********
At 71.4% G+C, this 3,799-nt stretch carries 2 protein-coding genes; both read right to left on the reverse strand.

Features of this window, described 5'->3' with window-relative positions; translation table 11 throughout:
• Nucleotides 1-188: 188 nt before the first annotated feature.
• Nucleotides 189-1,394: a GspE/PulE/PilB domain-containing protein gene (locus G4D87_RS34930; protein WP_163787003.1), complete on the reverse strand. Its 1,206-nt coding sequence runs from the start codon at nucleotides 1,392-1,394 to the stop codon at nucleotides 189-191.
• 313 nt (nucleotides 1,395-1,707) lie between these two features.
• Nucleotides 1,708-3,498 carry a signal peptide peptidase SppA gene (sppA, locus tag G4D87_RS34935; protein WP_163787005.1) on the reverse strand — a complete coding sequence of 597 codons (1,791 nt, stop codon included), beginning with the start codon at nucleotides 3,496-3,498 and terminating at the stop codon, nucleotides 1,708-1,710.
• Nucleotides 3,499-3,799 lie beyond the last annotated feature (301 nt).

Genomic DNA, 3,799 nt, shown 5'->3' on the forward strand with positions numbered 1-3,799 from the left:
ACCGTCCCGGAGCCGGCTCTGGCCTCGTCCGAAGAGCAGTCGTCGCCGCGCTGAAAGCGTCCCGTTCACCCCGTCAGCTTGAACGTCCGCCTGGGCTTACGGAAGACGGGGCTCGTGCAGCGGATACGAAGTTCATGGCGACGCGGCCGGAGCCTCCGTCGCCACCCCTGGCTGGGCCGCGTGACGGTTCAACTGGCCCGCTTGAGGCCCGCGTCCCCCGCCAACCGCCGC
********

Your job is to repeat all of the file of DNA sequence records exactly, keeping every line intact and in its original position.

At 71.4% G+C, this 3,799-nt stretch carries 2 protein-coding genes; both read right to left on the reverse strand.

Features of this window, described 5'->3' with window-relative positions; translation table 11 throughout:
• Nucleotides 1-188: 188 nt before the first annotated feature.
• Nucleotides 189-1,394: a GspE/PulE/PilB domain-containing protein gene (locus G4D87_RS34930; protein WP_163787003.1), complete on the reverse strand. Its 1,206-nt coding sequence runs from the start codon at nucleotides 1,392-1,394 to the stop codon at nucleotides 189-191.
• 313 nt (nucleotides 1,395-1,707) lie between these two features.
• Nucleotides 1,708-3,498 carry a signal peptide peptidase SppA gene (sppA, locus tag G4D87_RS34935; protein WP_163787005.1) on the reverse strand — a complete coding sequence of 597 codons (1,791 nt, stop codon included), beginning with the start codon at nucleotides 3,496-3,498 and terminating at the stop codon, nucleotides 1,708-1,710.
• Nucleotides 3,499-3,799 lie beyond the last annotated feature (301 nt).

Genomic DNA, 3,799 nt, shown 5'->3' on the forward strand with positions numbered 1-3,799 from the left:
ACCGTCCCGGAGCCGGCTCTGGCCTCGTCCGAAGAGCAGTCGTCGCCGCGCTGAAAGCGTCCCGTTCACCCCGTCAGCTTGAACGTCCGCCTGGGCTTACGGAAGACGGGGCTCGTGCAGCGGATACGAAGTTCATGGCGACGCGGCCGGAGCCTCCGTCGCCACCCCTGGCTGGGCCGCGTGACGGTTCAACTGGCCCGCTTGAGGCCCGCGTCCCCCGCCAACCGCCGC